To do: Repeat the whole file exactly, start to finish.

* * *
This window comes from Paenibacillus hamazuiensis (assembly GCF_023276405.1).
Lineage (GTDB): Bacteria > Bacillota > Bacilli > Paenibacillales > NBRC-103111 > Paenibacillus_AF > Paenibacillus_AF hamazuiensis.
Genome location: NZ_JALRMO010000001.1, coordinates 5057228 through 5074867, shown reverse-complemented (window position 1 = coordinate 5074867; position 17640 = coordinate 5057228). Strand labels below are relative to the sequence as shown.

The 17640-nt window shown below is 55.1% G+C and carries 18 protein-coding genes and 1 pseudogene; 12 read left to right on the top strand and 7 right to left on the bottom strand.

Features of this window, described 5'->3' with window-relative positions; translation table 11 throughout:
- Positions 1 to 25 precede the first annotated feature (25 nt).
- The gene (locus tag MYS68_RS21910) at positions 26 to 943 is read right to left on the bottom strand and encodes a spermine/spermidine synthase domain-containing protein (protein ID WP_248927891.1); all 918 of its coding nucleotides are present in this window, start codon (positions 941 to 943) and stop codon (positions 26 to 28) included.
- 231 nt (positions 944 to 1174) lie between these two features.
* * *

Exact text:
This window comes from Paenibacillus hamazuiensis (assembly GCF_023276405.1).
Lineage (GTDB): Bacteria > Bacillota > Bacilli > Paenibacillales > NBRC-103111 > Paenibacillus_AF > Paenibacillus_AF hamazuiensis.
Genome location: NZ_JALRMO010000001.1, coordinates 5057228 through 5074867, shown reverse-complemented (window position 1 = coordinate 5074867; position 17640 = coordinate 5057228). Strand labels below are relative to the sequence as shown.

The 17640-nt window shown below is 55.1% G+C and carries 18 protein-coding genes and 1 pseudogene; 12 read left to right on the top strand and 7 right to left on the bottom strand.

Features of this window, described 5'->3' with window-relative positions; translation table 11 throughout:
- Positions 1 to 25 precede the first annotated feature (25 nt).
- The gene (locus tag MYS68_RS21910) at positions 26 to 943 is read right to left on the bottom strand and encodes a spermine/spermidine synthase domain-containing protein (protein ID WP_248927891.1); all 918 of its coding nucleotides are present in this window, start codon (positions 941 to 943) and stop codon (positions 26 to 28) included.
- 231 nt (positions 944 to 1174) lie between these two features.